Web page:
UK virus strain on track ‘to sweep the world’ and become dominant variant

Leading scientist warns of decade-long battle against Covid-19

ST HELENS, UNITED KINGDOM - JANUARY 18: NHS staff administer the Oxford-AstraZeneca Covid-19 coronavirus vaccine at Totally Wicked Stadium home of St Helen's rugby club, one of the new mass vaccination centres opened today on January 18, 2021 in St Helens, United Kingdom. Ten new mass vaccination centres will start administering covid-19 vaccines in England this week, joining seven existing "hubs," as well as the hospitals and GP practices enlisted in the nationwide effort to give 15 million people a first dose by February 15. (Photo by Christopher Furlong/Getty Images)

The more infectious UK strain of coronavirus is on course to sweep the world, a leading scientist predicted on Thursday.

Prof Sharon Peacock, the head of the UK's genetic surveillance programme, said that the variant would cause problems for years to come.

The new variant was first detected in Kent, in south-east England, and prompted new restrictions to be rushed in before Christmas in the UK.

A national lockdown was imposed as the infection rate surged.

The UK variant, which is 70 per cent more infectious than the original strain, has since spread to more than 50 countries.

Prof Peacock told the BBC the variant had “swept the country” and “it’s going to sweep the world, in all probability”.

"What's really affected us at the moment is transmissibility,” she said.

“Once we get on top of [the virus] or it mutates itself out of being virulent – causing disease – then we can stop worrying about it. But I think, looking into the future, we're going to be doing this for years. We're still going to be doing this 10 years down the line, in my view."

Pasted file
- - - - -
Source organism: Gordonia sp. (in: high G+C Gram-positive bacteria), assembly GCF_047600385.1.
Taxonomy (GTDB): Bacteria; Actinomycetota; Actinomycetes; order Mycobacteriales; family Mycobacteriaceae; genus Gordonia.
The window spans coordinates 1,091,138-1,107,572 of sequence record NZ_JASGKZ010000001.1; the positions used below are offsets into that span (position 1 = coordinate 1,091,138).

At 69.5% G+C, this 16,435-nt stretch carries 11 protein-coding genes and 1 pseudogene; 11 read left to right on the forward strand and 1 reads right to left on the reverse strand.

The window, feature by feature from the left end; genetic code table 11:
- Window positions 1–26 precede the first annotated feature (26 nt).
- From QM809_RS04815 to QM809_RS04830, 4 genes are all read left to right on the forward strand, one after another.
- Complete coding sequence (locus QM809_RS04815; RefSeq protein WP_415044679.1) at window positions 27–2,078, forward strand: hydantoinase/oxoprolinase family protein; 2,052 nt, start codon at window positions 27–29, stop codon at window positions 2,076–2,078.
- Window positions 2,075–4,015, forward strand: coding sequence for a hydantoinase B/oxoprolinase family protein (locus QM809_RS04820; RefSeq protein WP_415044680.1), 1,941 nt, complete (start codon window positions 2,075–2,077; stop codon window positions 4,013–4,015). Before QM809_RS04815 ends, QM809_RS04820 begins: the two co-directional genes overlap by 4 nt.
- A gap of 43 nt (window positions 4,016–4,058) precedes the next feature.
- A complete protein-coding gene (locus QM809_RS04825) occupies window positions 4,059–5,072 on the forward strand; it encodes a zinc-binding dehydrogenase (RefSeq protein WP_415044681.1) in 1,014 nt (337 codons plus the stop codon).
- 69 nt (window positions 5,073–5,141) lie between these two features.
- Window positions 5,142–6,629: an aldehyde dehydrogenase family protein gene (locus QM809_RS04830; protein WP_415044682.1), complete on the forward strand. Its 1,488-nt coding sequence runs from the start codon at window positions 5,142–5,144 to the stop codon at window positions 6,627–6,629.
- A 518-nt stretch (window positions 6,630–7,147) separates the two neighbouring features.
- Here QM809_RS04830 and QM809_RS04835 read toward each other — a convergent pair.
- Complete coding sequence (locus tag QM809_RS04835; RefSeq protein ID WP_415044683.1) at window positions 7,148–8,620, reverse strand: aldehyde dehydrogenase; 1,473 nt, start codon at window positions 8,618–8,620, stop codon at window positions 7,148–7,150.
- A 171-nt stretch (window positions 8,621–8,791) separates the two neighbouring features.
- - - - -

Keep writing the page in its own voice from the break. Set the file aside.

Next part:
Current vaccines were designed for the original virus, but scientists are confident that they should still work against the UK variant.

Prof Peacock said the virus may change to no longer be fatal or cause serious illness.

Oxford Vaccine Group chief Prof Andrew Pollard made similar comments earlier in the week when he suggested Covid-19 may turn into an infection similar to the common cold.

He said at the moment there was no cause for alarm from the new variants, as vaccines were still capable of preventing serious illness and death.

“It’s telling us about the future of this virus. It will still find ways of transmitting and causing mild infection, such as colds,” he said.

There are four "variants of concern" identified by government advisers, including the English variant, the South African variant and the Brazilian strain. The fourth is a further mutation of the England variant.

Meanwhile, the uptake of the Covid-19 vaccine in the UK has exceeded expectations with more than 90 per cent of eligible adults choosing to take it.

Health Secretary Matt Hancock said the government assumed only 75 per cent of adults would accept the vaccine when offered.

Sir Jeremy Farrar, director of the Wellcome Trust research fund, said that uptake of vaccines needed to stay high to protect the country from new variants.

“The risk is that they evade and escape the treatments and vaccines we have available today,” he said.

“If we drive down transmission and vaccinate as many people as we can in this country, and critically around the world, we will reduce the number of viruses we have in the world and the number of variants that can trouble us in the future will be much less.”

The warning came as UK ministers faced pressure to end lockdowns in time for summer holidays.

Pressure is also being felt by German Chancellor Angela Merkel who on Thursday urged Germans to have a little more patience with lockdown restrictions, which she extended until March 7.

Ms Merkel said she understood people's loneliness and frustration at having their freedoms curtailed, but that restrictions were still needed because of the risk posed by new virus variants.

She said some schools and hairdressers could open sooner than March 7.

“Experts tell us that it will be only a matter of time until these mutations will become dominant,” she said. “We know that the danger of mutations can again wreck our successes.”

With the emergence of new variants, the World Health Organisation said the focus needed to be on reducing the transmission of the virus to slow the effect of current and future mutations.

“Is it a given that one variant will outcompete the others? Maybe, over time,” said Dr Catherine Smallwood of WHO Europe.

“We don’t know which of the variants that are currently spreading in the European region and in the wider world will be more competitive, but our strategy needs to be blind to the variants themselves and focus on suppressing the virus and all those variants.”